TB makes this clear in his discussion of “mundane and transcendent” right view, about which our own Linda Blanchard has written. He refers to suttas in which mundane right view is associated with the attachment to codes of action and belief which are prescribed to produce various effects in future lives. In transcendent right view, on the other hand, we “focus directly on the actions within the mind that cause suffering so that those actions can be abandoned. This brings suffering to an end–at which point all views are put aside as well.” As Blanchard has pointed out, the obvious interpretation of this distinction is that mundane right view is a spiritually inferior perspective, another form of clinging which we ought to drop in order to examine suffering in the here and now. For TB, however, mundane right view is the indispensable perspective without which we cannot hope to develop the transcendent variety.
“To move his listeners from mundane right view to transcendent right view, the Buddha used the teaching on rebirth to inspire not only a sense of heedfulness in his listeners, but also a sense of samvega: dismay and terror at the prospect of not gaining release from rebirth.”
TB does not attempt to explain how dismay and terror are supposed to lead to joy and equanimity; presumably, they will compel us to practice until these states are somehow obtained, perhaps when we finally achieve nibbana and are safe from the horrors of rebirth. It is conceivable, as Blanchard has pointed out, that Gotama might have used teachings about rebirth to persuade listeners who cared about their future lives to live morally and take other steps that would start them off on the Eightfold Path. But the implication of the Right View with Taints teaching is that this would be an interim step until the individual could see the unskillfulness of grasping at future becoming. As Gotama tells us in Chapter V of the Atthakavagga in the Sutta Nipata:
For whom there is no interest here for either of two extremes,
For this or that existence, here or hereafter,
For him there are no entrenchments
Seized, having discriminated, from among the philosophies. (v. 6)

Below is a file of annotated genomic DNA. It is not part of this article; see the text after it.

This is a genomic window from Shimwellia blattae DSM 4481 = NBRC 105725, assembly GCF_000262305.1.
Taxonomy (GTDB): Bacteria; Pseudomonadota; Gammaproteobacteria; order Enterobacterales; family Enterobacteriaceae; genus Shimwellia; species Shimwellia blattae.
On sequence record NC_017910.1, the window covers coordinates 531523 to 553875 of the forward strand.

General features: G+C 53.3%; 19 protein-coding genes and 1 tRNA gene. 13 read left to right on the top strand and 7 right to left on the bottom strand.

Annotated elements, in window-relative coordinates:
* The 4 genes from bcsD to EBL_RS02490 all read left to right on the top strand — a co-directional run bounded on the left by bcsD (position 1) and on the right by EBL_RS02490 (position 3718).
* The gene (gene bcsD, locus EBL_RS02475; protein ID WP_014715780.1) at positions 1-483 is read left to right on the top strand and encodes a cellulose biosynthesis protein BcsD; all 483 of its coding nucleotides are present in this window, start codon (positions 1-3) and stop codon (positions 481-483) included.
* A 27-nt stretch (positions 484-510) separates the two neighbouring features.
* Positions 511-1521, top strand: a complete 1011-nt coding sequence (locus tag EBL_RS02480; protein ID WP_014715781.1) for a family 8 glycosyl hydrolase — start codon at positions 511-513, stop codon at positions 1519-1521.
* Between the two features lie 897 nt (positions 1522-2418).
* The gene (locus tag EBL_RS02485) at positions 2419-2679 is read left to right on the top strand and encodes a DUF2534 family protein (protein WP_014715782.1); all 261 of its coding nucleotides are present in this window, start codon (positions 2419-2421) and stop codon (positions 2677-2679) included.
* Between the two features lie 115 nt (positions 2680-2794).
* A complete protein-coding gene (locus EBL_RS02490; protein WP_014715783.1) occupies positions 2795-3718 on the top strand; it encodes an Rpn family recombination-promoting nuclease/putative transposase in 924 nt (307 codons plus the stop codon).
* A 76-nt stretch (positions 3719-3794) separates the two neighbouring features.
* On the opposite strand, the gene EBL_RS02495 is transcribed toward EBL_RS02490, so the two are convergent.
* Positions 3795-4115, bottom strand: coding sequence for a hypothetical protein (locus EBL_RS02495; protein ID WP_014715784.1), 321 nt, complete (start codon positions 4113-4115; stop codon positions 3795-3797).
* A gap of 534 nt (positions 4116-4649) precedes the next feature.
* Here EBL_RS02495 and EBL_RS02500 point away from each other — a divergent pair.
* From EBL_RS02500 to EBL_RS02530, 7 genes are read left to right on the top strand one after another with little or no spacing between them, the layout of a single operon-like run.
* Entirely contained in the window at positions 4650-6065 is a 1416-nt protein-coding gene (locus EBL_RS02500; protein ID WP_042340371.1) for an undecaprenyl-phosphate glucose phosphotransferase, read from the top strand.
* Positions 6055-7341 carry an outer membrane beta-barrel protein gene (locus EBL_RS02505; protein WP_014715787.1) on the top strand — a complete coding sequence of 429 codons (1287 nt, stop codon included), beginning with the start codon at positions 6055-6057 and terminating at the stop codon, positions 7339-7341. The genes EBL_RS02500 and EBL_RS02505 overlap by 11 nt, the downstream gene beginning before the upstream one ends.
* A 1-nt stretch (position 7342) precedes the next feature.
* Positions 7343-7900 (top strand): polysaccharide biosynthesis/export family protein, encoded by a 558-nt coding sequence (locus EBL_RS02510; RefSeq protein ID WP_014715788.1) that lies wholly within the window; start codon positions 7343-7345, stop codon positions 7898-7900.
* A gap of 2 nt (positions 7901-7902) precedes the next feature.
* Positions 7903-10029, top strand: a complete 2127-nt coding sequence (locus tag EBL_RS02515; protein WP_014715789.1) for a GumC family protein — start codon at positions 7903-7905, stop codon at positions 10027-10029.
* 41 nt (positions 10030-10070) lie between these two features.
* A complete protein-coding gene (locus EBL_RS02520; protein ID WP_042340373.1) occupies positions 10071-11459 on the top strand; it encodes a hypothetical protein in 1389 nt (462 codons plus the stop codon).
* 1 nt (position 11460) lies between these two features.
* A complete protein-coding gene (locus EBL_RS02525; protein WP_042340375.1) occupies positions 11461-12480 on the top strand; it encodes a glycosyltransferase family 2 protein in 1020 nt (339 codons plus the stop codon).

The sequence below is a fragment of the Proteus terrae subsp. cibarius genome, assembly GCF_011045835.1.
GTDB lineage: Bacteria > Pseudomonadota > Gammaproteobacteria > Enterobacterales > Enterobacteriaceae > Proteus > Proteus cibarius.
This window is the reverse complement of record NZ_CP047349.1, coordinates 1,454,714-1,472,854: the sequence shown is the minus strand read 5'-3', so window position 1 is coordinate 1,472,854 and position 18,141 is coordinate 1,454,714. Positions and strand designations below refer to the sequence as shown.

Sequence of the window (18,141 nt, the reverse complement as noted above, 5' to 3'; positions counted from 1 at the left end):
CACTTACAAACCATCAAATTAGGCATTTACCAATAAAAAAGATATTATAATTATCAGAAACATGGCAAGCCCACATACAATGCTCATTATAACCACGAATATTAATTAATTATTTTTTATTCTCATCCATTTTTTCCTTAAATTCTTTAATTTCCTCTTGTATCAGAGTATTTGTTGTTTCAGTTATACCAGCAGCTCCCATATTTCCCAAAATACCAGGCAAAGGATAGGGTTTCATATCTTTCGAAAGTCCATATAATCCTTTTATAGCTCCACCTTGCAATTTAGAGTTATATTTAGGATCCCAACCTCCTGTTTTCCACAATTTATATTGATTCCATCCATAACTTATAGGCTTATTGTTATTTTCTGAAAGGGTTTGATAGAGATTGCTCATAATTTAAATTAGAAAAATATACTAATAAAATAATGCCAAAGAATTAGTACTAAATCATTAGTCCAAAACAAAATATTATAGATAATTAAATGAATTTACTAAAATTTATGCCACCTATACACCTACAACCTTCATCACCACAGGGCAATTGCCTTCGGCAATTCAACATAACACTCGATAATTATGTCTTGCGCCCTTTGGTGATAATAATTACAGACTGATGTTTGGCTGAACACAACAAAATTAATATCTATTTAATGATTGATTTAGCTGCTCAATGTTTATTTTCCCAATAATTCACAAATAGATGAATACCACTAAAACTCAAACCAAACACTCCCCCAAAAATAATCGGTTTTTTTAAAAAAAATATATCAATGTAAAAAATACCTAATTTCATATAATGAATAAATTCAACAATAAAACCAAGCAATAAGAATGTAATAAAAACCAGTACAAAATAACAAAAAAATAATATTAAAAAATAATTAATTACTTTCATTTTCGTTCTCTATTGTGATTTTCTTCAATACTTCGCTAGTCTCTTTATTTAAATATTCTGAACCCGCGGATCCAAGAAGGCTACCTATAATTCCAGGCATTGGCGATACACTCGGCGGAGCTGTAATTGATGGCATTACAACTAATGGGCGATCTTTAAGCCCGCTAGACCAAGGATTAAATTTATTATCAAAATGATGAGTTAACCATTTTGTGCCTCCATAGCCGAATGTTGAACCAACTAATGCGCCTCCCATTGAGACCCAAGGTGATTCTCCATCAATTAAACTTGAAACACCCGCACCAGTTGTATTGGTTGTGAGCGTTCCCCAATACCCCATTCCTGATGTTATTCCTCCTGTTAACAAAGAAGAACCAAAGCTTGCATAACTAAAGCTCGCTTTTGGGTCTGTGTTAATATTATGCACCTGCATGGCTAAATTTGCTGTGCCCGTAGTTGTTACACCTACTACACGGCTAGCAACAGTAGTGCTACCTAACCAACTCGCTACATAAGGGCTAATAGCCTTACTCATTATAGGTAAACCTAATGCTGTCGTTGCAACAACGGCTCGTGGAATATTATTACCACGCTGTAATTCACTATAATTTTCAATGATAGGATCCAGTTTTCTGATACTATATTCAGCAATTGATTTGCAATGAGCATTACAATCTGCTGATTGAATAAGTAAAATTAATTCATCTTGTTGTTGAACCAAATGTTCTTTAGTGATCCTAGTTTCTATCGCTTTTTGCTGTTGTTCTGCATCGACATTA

By contrast, what TB seems to be advising us skeptics to do here is actually cultivate an attachment to the terrifying prospect of rebirth in order to gain the motivation to overcome that attachment. But why wouldn’t it be better to avoid mundane right view in the first place? Or perhaps our version of mundane right view might be our desire to overcome grief, loneliness, fear, depression, anxiety, addiction, physical pain, and the other very real and present trials of an ordinary human life. These would seem sufficient motivation to practice in themselves, without having to convince ourselves of implausible horrors after death.
At this point, we see that TB’s forcefully argued presentation of Theravadin orthodoxy serves only to reveal the contradictions at the heart of that orthodoxy. Although the canonical Gotama’s silence on metaphysical identities appears to successfully evade certain logical questions about the nature of rebirth, it cannot address the practical problems of an ethics based on future life karma. If the prospect of rebirth is supposed to inspire in me sufficient terror to change my entire worldview, I will naturally want to know what that rebirth is going to be like for me. Surely any perceptive teacher would realize that one could not stop people from wondering about rebirth just by refusing to tell them how it works, and that this would be bound to inspire all kinds of metaphysical speculation. And it has, even in the Theravadin tradition; for example, in In the Buddha’s Words, Bhikkhu Bodhi provides a naturalistic-sounding rationalization that is in fact a metaphysical statement:
“[I]ndividual existence is constituted by a current of conditioned phenomena devoid of a metaphysical self yet continuing on from birth to birth as long as the causes that sustain it remain effective.”